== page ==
In most cases, larger organizations comprised of over 500 PCs will have prepared an image that is put on a new PC by the IT department, or as part of the factory process at the OEM or service provider.

Using PCmover makes these transfer processes easy, and the migration is completed in record time. Beyond end users, these are all optimal migration scenarios for an IT service provider to utilize for business customers, and resellers to use to market to IT departments.

You can watch a video about it here.

PCmover migration: in place upgrade

PCmover Professional and Business support all migration scenarios:

Scenario 1: Migrate to a New Machine

  • Direct peer-to peer transfer over cable or network
  • File-based transfer using storage device

Scenario 2: Upgrade an old Windows PC to Windows 10

  • Custom Windows 10 install
  • Reformatted Windows 10 install

Scenario 3: Recover directly from a hard drive or VHD

  • Physical drive restoration
  • Image file restoration (mounted as VHD)

In the second scenario, PCmover supports in-place upgrades where the new operating system is installed on top of an old Windows version. Microsoft does not support in-place upgrades from Windows XP or Vista. It also does not support an upgrade path from a 32-bit machine to 64-bit. It also recommends a complex re-installation of applications, data, and settings. This reinstallation is often too costly for an organization, especially if they must repeat this process many times, because they have a number of PCs that were purchased in the last 4 years but are fast enough to handle Windows 10.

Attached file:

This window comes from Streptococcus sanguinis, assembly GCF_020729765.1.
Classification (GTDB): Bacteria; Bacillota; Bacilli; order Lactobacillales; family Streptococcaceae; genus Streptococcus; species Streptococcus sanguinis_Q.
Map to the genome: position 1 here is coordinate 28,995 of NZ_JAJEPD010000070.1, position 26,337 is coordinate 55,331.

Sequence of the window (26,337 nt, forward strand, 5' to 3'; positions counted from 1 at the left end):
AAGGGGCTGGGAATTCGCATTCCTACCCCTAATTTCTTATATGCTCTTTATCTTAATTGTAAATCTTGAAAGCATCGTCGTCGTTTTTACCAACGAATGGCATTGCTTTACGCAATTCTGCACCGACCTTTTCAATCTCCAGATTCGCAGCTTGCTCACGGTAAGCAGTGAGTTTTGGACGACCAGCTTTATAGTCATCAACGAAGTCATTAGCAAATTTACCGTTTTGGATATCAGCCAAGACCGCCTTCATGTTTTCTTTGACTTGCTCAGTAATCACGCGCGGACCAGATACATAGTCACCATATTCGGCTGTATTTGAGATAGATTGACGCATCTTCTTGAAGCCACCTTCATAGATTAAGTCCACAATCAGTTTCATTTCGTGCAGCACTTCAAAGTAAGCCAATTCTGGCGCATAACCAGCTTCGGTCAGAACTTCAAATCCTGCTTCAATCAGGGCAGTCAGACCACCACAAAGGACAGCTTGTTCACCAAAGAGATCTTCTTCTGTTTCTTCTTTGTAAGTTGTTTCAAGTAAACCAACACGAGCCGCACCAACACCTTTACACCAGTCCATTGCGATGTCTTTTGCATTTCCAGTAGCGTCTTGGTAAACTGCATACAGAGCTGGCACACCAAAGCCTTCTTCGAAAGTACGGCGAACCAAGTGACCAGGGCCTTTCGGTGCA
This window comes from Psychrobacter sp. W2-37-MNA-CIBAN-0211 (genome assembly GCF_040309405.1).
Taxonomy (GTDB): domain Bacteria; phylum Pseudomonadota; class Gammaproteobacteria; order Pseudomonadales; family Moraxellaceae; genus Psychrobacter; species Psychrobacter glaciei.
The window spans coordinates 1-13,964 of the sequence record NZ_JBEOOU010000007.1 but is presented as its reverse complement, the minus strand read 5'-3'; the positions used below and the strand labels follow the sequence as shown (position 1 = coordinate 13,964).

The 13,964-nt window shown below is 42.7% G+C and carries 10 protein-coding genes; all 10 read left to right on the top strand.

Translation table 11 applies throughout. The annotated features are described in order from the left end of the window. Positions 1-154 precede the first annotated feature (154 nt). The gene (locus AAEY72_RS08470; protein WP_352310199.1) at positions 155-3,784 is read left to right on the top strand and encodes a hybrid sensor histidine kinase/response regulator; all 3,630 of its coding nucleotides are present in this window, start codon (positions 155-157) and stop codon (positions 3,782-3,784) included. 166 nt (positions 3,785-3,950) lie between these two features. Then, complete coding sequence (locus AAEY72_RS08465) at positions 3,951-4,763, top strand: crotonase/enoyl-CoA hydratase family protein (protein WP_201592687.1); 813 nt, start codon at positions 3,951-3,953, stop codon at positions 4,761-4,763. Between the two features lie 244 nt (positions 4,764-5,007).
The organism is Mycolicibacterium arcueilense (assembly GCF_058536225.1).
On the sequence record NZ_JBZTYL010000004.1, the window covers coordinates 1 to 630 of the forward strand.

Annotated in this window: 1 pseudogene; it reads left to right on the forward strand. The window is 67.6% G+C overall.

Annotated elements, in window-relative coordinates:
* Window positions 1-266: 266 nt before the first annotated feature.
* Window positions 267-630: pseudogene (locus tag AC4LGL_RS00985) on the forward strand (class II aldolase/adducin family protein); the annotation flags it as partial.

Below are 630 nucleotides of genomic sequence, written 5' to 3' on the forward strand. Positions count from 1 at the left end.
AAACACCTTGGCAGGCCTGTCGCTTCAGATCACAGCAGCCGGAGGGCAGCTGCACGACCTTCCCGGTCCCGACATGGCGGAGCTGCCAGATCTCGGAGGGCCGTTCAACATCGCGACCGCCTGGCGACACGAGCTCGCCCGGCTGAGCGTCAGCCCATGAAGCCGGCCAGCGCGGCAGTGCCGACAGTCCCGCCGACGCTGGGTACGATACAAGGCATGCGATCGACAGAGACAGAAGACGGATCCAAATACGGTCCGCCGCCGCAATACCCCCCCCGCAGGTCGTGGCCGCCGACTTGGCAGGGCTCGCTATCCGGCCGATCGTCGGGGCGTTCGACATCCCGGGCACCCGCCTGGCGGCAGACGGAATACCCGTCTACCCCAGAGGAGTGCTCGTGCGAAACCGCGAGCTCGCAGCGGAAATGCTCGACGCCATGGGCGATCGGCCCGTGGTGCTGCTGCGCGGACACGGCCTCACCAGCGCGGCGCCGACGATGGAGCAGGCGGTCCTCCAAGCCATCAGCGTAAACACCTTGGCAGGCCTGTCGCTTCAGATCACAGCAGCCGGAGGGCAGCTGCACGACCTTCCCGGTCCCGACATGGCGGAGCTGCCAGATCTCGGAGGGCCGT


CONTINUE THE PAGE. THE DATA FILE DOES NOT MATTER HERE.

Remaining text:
This built-in technology in PCmover, the “Upgrade Assistant” tool, is the only technology to support this type of scenario. After Windows 10 is installed as a custom install (no formatting of the hard drive), PCmover’s Upgrade Assistant function can restore the applications, data, and settings from the old Windows directory and apply them to the new OS environment.